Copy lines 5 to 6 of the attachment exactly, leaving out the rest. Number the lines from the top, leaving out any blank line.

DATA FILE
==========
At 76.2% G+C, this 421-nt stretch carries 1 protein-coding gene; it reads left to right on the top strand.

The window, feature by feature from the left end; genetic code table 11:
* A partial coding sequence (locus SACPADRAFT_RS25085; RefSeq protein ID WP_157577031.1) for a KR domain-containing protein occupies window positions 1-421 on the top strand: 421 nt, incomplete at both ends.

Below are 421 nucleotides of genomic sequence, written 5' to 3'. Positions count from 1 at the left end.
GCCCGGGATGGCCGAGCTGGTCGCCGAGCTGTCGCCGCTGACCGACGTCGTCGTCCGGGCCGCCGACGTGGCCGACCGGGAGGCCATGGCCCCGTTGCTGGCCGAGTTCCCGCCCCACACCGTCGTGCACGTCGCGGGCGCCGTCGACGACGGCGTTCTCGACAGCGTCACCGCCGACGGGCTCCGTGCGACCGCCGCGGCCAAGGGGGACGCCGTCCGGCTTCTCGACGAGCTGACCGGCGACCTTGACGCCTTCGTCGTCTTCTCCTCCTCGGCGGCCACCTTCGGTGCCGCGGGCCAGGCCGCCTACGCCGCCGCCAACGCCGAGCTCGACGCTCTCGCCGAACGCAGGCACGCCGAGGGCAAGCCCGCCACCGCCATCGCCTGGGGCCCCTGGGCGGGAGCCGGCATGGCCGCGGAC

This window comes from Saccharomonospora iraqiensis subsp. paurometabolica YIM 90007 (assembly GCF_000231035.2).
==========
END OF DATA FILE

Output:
GCCCGGGATGGCCGAGCTGGTCGCCGAGCTGTCGCCGCTGACCGACGTCGTCGTCCGGGCCGCCGACGTGGCCGACCGGGAGGCCATGGCCCCGTTGCTGGCCGAGTTCCCGCCCCACACCGTCGTGCACGTCGCGGGCGCCGTCGACGACGGCGTTCTCGACAGCGTCACCGCCGACGGGCTCCGTGCGACCGCCGCGGCCAAGGGGGACGCCGTCCGGCTTCTCGACGAGCTGACCGGCGACCTTGACGCCTTCGTCGTCTTCTCCTCCTCGGCGGCCACCTTCGGTGCCGCGGGCCAGGCCGCCTACGCCGCCGCCAACGCCGAGCTCGACGCTCTCGCCGAACGCAGGCACGCCGAGGGCAAGCCCGCCACCGCCATCGCCTGGGGCCCCTGGGCGGGAGCCGGCATGGCCGCGGAC

This window comes from Saccharomonospora iraqiensis subsp. paurometabolica YIM 90007 (assembly GCF_000231035.2).